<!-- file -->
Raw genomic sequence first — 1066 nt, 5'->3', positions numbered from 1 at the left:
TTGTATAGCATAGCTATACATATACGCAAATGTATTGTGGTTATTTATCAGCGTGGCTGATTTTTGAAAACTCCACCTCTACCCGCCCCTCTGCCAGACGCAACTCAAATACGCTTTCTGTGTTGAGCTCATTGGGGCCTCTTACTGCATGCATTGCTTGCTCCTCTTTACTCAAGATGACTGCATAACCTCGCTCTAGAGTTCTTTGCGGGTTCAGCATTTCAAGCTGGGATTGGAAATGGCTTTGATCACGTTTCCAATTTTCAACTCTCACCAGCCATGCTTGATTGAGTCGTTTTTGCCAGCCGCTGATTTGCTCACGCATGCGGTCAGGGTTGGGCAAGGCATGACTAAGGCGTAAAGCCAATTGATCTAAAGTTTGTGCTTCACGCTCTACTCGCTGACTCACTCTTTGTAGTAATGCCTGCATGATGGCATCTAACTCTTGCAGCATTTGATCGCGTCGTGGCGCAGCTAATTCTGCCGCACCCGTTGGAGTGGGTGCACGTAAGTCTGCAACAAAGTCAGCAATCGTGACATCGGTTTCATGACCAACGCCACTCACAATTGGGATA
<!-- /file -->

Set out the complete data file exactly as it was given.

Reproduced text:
Raw genomic sequence first — 1066 nt, 5'->3', positions numbered from 1 at the left:
TTGTATAGCATAGCTATACATATACGCAAATGTATTGTGGTTATTTATCAGCGTGGCTGATTTTTGAAAACTCCACCTCTACCCGCCCCTCTGCCAGACGCAACTCAAATACGCTTTCTGTGTTGAGCTCATTGGGGCCTCTTACTGCATGCATTGCTTGCTCCTCTTTACTCAAGATGACTGCATAACCTCGCTCTAGAGTTCTTTGCGGGTTCAGCATTTCAAGCTGGGATTGGAAATGGCTTTGATCACGTTTCCAATTTTCAACTCTCACCAGCCATGCTTGATTGAGTCGTTTTTGCCAGCCGCTGATTTGCTCACGCATGCGGTCAGGGTTGGGCAAGGCATGACTAAGGCGTAAAGCCAATTGATCTAAAGTTTGTGCTTCACGCTCTACTCGCTGACTCACTCTTTGTAGTAATGCCTGCATGATGGCATCTAACTCTTGCAGCATTTGATCGCGTCGTGGCGCAGCTAATTCTGCCGCACCCGTTGGAGTGGGTGCACGTAAGTCTGCAACAAAGTCAGCAATCGTGACATCGGTTTCATGACCAACGCCACTCACAATTGGGATA